40. Als-Nielsen B, Gluud LL, Gluud C. Nonabsorbable disaccharides for hepatic encephalopathy. Cochrane Database Syst Rev. 2004. CD003044. [Medline].

  41. Sushma S, Dasarathy S, Tandon RK, et al. Sodium benzoate in the treatment of acute hepatic encephalopathy: a double-blind randomized trial. Hepatology. 1992 Jul. 16(1):138-44. [Medline].

  42. Cordoba J, Lopez-Hellin J, Planas M, et al. Normal protein diet for episodic hepatic encephalopathy: results of a randomized study. J Hepatol. 2004 Jul. 41(1):38-43. [Medline].

  43. Gonzalez-Casas R, Jones EA, Moreno-Otero R. Spectrum of anemia associated with chronic liver disease. World J Gastroenterol. 2009 Oct 7. 15(37):4653-8. [Medline]. [Full Text].

  44. Pugh RN, Murray-Lyon IM, Dawson JL, et al. Transection of the oesophagus for bleeding oesophageal varices. Br J Surg. 1973 Aug. 60(8):646-9. [Medline].

  45. Organ Procurement and Transplantation Network. 2007 OPTN/SRTR Annual Report. [Full Text].

  46. Vierling JM, Zeuzem S, Poordad F, et al. Safety and efficacy of boceprevir/peginterferon/ribavirin for HCV G1 compensated cirrhotics: meta-analysis of 5 trials. J Hepatol. 2014 Aug. 61(2):200-9. [Medline].

  47. Harrison P. 3D plus ribavirin improves liver function in cirrhosis. Medscape Medical News from WebMD. October 23, 2014. Available at http://www.medscape.com/viewarticle/833771. Accessed: October 27, 2014.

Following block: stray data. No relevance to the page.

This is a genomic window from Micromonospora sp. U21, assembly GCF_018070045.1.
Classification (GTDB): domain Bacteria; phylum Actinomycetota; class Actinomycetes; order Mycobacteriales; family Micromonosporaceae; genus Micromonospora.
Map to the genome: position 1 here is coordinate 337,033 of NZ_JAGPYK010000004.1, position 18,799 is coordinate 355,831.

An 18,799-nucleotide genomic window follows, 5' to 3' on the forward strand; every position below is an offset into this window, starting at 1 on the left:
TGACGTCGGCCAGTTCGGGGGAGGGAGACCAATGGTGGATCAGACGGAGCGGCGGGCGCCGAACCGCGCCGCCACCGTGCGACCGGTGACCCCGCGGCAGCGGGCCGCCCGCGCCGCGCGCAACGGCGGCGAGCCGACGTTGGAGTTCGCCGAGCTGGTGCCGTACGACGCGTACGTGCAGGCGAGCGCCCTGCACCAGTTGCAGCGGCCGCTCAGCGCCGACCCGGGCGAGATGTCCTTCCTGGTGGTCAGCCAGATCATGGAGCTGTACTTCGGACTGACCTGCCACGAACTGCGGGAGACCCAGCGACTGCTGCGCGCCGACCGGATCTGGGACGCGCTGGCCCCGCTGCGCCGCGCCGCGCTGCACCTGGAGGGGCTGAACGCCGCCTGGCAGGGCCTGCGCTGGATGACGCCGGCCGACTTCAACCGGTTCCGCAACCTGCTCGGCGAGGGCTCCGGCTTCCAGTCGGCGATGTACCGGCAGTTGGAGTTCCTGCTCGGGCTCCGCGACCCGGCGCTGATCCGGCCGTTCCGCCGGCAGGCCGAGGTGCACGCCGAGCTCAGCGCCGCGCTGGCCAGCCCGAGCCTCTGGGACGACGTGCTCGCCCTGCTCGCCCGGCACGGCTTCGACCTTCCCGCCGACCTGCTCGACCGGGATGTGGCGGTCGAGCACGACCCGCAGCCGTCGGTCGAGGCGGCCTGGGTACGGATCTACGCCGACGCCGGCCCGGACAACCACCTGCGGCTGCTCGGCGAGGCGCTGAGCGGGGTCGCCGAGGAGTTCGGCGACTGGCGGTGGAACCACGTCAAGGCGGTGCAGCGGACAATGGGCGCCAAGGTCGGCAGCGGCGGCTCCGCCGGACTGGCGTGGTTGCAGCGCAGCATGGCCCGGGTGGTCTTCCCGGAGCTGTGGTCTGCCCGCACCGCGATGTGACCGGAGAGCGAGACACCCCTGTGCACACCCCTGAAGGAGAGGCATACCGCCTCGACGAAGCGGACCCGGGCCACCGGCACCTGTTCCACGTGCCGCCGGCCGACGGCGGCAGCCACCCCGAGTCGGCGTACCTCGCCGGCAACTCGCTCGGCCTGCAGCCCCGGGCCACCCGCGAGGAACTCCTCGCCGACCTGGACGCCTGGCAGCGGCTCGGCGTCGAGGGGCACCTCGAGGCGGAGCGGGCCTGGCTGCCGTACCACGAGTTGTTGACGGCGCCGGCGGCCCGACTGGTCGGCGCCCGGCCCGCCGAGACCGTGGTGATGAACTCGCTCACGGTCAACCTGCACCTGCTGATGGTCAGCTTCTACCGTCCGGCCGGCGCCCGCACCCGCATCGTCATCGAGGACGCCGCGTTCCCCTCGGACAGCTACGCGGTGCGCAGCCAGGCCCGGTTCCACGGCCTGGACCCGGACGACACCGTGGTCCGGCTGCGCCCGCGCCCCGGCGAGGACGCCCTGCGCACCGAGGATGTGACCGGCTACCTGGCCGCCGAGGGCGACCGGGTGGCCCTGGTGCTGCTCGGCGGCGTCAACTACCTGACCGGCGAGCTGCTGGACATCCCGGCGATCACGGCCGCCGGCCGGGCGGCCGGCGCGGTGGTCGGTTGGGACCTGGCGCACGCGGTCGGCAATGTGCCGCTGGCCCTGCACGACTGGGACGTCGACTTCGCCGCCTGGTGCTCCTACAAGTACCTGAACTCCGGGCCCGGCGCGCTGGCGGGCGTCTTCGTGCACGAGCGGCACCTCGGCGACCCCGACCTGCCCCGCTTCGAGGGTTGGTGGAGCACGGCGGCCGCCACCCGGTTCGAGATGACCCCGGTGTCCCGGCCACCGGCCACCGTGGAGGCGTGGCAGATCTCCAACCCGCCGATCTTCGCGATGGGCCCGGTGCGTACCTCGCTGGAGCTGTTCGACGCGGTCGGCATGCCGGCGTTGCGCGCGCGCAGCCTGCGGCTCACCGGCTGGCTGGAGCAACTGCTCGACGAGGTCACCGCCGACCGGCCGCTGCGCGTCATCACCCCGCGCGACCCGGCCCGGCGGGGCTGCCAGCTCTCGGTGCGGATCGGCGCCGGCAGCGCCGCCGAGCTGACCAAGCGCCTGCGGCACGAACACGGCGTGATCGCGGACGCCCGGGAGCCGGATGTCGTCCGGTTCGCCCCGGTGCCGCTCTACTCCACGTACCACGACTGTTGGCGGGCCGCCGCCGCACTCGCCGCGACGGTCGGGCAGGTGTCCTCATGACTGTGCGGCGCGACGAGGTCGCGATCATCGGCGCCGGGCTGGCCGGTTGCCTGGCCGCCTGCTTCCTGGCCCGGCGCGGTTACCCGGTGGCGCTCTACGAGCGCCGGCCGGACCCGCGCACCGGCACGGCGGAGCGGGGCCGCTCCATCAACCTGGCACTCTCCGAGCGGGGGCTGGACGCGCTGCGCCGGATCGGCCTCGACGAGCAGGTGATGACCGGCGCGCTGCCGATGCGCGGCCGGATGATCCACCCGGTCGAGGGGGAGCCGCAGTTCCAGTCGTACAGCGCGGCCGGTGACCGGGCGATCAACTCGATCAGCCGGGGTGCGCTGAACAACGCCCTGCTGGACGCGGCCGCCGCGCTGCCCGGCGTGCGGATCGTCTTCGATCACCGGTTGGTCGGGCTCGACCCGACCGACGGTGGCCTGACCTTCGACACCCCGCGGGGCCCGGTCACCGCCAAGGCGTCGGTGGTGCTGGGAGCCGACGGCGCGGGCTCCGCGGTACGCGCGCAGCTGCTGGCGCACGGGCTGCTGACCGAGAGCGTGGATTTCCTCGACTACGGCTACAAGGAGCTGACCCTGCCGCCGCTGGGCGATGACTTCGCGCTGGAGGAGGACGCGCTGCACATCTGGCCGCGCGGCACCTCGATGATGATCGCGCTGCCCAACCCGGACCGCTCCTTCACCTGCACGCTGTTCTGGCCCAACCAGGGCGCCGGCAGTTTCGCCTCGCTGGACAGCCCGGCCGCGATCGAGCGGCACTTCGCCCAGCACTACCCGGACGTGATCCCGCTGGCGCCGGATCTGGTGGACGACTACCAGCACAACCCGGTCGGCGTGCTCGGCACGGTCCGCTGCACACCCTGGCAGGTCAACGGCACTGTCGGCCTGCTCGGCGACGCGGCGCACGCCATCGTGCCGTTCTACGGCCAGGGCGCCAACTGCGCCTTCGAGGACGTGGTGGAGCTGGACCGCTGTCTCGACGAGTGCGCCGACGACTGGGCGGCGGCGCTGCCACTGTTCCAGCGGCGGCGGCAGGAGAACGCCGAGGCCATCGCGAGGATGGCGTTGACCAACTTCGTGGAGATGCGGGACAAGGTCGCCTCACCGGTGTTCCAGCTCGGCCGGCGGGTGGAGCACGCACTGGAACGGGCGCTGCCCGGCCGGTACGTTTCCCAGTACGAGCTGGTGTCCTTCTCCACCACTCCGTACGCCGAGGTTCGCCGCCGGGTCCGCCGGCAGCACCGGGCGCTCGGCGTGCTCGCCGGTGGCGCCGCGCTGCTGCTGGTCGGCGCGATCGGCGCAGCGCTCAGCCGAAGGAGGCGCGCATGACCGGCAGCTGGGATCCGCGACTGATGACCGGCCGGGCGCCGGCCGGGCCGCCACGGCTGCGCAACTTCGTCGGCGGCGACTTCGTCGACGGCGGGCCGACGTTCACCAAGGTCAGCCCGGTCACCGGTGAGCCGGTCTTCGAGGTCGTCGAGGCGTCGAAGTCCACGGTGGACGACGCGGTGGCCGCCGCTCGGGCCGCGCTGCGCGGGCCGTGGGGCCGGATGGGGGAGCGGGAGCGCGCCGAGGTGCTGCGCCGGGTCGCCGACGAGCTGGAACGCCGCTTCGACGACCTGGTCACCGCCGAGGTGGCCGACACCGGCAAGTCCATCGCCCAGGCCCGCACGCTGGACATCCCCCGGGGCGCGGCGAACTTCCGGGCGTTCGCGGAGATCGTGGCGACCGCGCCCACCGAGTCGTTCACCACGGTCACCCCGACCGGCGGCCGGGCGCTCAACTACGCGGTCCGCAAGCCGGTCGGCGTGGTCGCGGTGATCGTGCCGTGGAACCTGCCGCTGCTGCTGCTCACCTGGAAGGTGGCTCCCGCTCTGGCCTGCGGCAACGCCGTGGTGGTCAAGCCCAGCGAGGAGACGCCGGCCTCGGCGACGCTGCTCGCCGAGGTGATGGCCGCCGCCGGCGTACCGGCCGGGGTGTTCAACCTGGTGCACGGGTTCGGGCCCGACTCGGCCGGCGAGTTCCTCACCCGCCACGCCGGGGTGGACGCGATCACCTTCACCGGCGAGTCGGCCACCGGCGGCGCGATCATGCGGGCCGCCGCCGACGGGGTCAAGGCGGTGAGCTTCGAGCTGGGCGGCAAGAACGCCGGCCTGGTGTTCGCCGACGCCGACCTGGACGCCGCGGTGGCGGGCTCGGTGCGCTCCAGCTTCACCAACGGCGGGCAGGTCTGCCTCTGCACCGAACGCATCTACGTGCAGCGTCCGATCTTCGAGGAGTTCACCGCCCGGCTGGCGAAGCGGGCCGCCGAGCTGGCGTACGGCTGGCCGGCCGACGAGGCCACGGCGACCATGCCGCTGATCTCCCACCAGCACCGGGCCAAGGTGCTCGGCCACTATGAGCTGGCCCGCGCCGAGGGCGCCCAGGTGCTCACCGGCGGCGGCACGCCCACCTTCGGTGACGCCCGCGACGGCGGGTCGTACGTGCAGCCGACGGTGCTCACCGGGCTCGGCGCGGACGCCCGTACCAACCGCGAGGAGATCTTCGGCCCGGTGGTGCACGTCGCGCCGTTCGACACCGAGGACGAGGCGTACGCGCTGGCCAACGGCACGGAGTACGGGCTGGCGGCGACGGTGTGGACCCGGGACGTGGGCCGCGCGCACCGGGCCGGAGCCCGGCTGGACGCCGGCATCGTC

48. Armitage J. The safety of statins in clinical practice. Lancet. 2007 Nov 24. 370(9601):1781-90. [Medline].

  49. Lewis JH, Mortensen ME, Zweig S, et al. Efficacy and safety of high-dose pravastatin in hypercholesterolemic patients with well-compensated chronic liver disease: Results of a prospective, randomized, double-blind, placebo-controlled, multicenter trial. Hepatology. 2007 Nov. 46(5):1453-63. [Medline].

  50. Abu Rajab M, Kaplan MM. Statins in primary biliary cirrhosis: are they safe?. Dig Dis Sci. 2010 Jul. 55(7):2086-8. [Medline].

  51. Zaman A. Which drugs are safe in patients with cirrhosis?. NEJM Journal Watch. June 21, 2013. Available at http://www.jwatch.org/na31329/2013/06/21/which-drugs-are-safe-patients-with-cirrhosis. Accessed: July 30, 2013.

  52. Lewis JH, Stine JG. Review article: prescribing medications in patients with cirrhosis - a practical guide. Aliment Pharmacol Ther. 2013 Jun. 37(12):1132-56. [Medline].

  53. O'Shea RS, Dasarathy S, McCullough AJ. Alcoholic liver disease. Am J Gastroenterol. 2010 Jan. 105(1):14-32; quiz 33. [Medline].

  54. Garrison RN, Cryer HM, Howard DA, et al. Clarification of risk factors for abdominal operations in patients with hepatic cirrhosis. Ann Surg. 1984 Jun. 199(6):648-55. [Medline].

  55. Sleeman D, Namias N, Levi D, et al. Laparoscopic cholecystectomy in cirrhotic patients. J Am Coll Surg. 1998 Oct. 187(4):400-3. [Medline].

  56. Befeler AS, Palmer DE, Hoffman M, et al. The safety of intra-abdominal surgery in patients with cirrhosis: model for end-stage liver disease score is superior to Child-Turcotte-Pugh classification in predicting outcome. Arch Surg. 2005 Jul. 140(7):650-4; discussion 655. [Medline].

  57. Teh SH, Nagorney DM, Stevens SR, et al. Risk factors for mortality after surgery in patients with cirrhosis. Gastroenterology. 2007 Apr. 132(4):1261-9. [Medline].

  58. Askgaard G, Tolstrup JS, Gerds TA, Hamberg O, Zierau L, Kjaer MS. Predictors of heavy drinking after liver transplantation for alcoholic liver disease in Denmark (1990-2013): a nationwide study with competing risks analyses. Scand J Gastroenterol. 2016 Feb. 51 (2):225-35. [Medline].